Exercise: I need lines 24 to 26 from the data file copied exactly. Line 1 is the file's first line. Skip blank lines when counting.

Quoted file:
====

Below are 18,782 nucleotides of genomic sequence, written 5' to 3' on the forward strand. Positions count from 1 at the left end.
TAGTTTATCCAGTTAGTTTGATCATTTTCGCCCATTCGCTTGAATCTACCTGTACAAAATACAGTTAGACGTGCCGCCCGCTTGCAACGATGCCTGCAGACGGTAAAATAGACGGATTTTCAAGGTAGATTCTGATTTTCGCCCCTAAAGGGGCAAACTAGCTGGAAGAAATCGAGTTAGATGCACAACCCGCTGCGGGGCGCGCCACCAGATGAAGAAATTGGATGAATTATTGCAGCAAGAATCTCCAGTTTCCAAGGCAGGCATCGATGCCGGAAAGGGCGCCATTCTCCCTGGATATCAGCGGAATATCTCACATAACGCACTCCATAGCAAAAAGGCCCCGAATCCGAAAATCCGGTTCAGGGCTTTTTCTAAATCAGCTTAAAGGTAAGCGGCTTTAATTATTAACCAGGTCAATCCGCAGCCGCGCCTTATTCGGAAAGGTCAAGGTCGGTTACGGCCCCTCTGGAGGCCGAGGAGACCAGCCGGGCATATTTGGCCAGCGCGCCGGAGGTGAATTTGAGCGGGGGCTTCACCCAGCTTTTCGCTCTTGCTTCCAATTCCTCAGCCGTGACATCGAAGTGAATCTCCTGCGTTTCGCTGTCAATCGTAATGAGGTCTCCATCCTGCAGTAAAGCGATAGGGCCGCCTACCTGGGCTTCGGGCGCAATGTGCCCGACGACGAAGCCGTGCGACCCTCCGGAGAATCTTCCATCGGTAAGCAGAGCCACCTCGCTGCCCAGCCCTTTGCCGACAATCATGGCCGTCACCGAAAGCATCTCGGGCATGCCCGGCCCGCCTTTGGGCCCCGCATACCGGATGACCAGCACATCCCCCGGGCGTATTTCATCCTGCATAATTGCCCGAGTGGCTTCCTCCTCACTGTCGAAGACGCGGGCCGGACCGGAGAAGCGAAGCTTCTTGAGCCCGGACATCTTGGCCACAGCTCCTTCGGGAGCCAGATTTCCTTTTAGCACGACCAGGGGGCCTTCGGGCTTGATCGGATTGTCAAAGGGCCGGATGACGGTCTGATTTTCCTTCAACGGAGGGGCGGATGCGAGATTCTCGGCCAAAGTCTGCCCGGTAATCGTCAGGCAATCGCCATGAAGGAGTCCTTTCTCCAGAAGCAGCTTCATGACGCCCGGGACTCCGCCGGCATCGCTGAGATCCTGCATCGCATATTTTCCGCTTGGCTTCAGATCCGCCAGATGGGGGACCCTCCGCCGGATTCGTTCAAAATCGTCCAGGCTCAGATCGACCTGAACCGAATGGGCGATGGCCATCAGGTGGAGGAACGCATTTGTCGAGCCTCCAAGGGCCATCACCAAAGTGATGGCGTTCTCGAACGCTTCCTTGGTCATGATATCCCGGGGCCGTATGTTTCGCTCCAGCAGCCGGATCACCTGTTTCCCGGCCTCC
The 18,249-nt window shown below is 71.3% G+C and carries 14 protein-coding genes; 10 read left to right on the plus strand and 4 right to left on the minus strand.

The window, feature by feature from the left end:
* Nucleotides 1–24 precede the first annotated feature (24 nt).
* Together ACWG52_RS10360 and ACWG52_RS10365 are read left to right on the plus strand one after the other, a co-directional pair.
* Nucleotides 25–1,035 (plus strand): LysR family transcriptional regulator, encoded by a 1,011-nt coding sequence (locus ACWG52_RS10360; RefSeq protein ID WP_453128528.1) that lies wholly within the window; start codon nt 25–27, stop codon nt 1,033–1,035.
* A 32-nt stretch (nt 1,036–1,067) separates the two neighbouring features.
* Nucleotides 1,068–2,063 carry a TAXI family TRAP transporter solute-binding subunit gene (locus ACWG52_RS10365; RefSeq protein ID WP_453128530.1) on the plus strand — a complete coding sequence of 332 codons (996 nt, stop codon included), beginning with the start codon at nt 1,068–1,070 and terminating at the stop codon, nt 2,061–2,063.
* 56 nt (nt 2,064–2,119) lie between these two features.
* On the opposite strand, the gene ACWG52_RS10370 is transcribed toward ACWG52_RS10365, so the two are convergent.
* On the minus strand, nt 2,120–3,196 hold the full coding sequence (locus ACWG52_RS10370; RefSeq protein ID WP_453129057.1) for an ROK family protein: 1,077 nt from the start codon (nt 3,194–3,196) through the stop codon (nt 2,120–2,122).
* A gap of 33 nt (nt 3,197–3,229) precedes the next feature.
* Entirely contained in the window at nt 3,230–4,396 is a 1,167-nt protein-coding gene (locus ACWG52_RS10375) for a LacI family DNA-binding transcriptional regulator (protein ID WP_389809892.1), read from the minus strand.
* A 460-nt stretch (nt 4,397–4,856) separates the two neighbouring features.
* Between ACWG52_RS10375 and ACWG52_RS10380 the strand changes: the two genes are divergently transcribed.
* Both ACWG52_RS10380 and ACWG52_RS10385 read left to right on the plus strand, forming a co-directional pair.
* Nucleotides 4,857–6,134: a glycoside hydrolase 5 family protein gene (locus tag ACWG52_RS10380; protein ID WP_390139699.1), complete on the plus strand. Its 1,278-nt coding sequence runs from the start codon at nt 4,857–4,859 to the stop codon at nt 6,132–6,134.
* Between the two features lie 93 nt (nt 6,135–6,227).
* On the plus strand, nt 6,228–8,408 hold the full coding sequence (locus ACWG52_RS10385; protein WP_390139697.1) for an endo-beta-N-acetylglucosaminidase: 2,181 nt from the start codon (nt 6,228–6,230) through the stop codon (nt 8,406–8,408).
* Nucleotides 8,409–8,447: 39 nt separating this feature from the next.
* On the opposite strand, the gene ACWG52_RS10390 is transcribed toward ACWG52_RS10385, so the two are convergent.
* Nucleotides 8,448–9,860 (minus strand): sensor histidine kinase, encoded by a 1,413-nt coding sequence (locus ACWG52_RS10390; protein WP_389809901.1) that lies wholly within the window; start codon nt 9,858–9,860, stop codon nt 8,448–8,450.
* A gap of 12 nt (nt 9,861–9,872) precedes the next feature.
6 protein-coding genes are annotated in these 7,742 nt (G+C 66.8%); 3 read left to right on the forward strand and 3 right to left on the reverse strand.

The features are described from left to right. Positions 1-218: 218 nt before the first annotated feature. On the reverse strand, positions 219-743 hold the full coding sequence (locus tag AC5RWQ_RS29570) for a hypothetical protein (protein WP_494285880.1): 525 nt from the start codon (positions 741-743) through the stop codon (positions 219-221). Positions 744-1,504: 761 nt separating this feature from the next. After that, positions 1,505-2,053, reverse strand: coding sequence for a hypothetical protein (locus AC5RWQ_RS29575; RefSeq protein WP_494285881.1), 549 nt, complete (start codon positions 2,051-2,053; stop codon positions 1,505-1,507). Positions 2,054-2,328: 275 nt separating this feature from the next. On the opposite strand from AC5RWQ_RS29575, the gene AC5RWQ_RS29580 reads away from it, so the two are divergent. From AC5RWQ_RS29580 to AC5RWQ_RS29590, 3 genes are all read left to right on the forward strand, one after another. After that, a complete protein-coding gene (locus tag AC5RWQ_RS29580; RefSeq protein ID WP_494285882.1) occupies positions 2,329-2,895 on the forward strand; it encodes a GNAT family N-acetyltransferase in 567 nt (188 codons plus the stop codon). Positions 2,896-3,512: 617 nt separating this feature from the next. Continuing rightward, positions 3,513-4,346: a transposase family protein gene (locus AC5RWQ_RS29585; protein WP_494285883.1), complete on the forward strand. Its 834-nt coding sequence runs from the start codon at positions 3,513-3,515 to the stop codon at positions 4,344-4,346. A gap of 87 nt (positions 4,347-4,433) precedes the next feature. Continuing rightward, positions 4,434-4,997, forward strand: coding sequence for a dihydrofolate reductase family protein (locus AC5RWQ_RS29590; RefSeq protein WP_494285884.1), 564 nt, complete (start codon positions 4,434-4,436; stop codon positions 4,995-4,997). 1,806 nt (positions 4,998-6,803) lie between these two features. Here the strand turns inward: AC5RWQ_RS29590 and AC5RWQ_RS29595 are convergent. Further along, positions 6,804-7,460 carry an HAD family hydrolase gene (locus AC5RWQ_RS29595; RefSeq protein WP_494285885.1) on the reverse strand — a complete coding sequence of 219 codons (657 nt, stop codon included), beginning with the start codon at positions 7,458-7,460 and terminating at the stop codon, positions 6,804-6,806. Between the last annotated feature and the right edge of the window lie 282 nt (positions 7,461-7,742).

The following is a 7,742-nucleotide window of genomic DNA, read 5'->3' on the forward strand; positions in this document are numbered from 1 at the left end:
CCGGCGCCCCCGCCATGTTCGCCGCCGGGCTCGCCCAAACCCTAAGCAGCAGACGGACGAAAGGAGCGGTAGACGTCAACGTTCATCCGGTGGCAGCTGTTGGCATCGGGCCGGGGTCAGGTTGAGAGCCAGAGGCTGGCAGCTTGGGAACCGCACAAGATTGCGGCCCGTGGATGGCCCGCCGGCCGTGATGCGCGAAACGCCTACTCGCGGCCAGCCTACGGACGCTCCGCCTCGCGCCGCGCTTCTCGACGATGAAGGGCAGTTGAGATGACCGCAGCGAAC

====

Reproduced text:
* A gap of 12 nt (nt 9,861–9,872) precedes the next feature.
6 protein-coding genes are annotated in these 7,742 nt (G+C 66.8%); 3 read left to right on the forward strand and 3 right to left on the reverse strand.

The features are described from left to right. Positions 1-218: 218 nt before the first annotated feature. On the reverse strand, positions 219-743 hold the full coding sequence (locus tag AC5RWQ_RS29570) for a hypothetical protein (protein WP_494285880.1): 525 nt from the start codon (positions 741-743) through the stop codon (positions 219-221). Positions 744-1,504: 761 nt separating this feature from the next. After that, positions 1,505-2,053, reverse strand: coding sequence for a hypothetical protein (locus AC5RWQ_RS29575; RefSeq protein WP_494285881.1), 549 nt, complete (start codon positions 2,051-2,053; stop codon positions 1,505-1,507). Positions 2,054-2,328: 275 nt separating this feature from the next. On the opposite strand from AC5RWQ_RS29575, the gene AC5RWQ_RS29580 reads away from it, so the two are divergent. From AC5RWQ_RS29580 to AC5RWQ_RS29590, 3 genes are all read left to right on the forward strand, one after another. After that, a complete protein-coding gene (locus tag AC5RWQ_RS29580; RefSeq protein ID WP_494285882.1) occupies positions 2,329-2,895 on the forward strand; it encodes a GNAT family N-acetyltransferase in 567 nt (188 codons plus the stop codon). Positions 2,896-3,512: 617 nt separating this feature from the next. Continuing rightward, positions 3,513-4,346: a transposase family protein gene (locus AC5RWQ_RS29585; protein WP_494285883.1), complete on the forward strand. Its 834-nt coding sequence runs from the start codon at positions 3,513-3,515 to the stop codon at positions 4,344-4,346. A gap of 87 nt (positions 4,347-4,433) precedes the next feature. Continuing rightward, positions 4,434-4,997, forward strand: coding sequence for a dihydrofolate reductase family protein (locus AC5RWQ_RS29590; RefSeq protein WP_494285884.1), 564 nt, complete (start codon positions 4,434-4,436; stop codon positions 4,995-4,997). 1,806 nt (positions 4,998-6,803) lie between these two features. Here the strand turns inward: AC5RWQ_RS29590 and AC5RWQ_RS29595 are convergent. Further along, positions 6,804-7,460 carry an HAD family hydrolase gene (locus AC5RWQ_RS29595; RefSeq protein WP_494285885.1) on the reverse strand — a complete coding sequence of 219 codons (657 nt, stop codon included), beginning with the start codon at positions 7,458-7,460 and terminating at the stop codon, positions 6,804-6,806. Between the last annotated feature and the right edge of the window lie 282 nt (positions 7,461-7,742).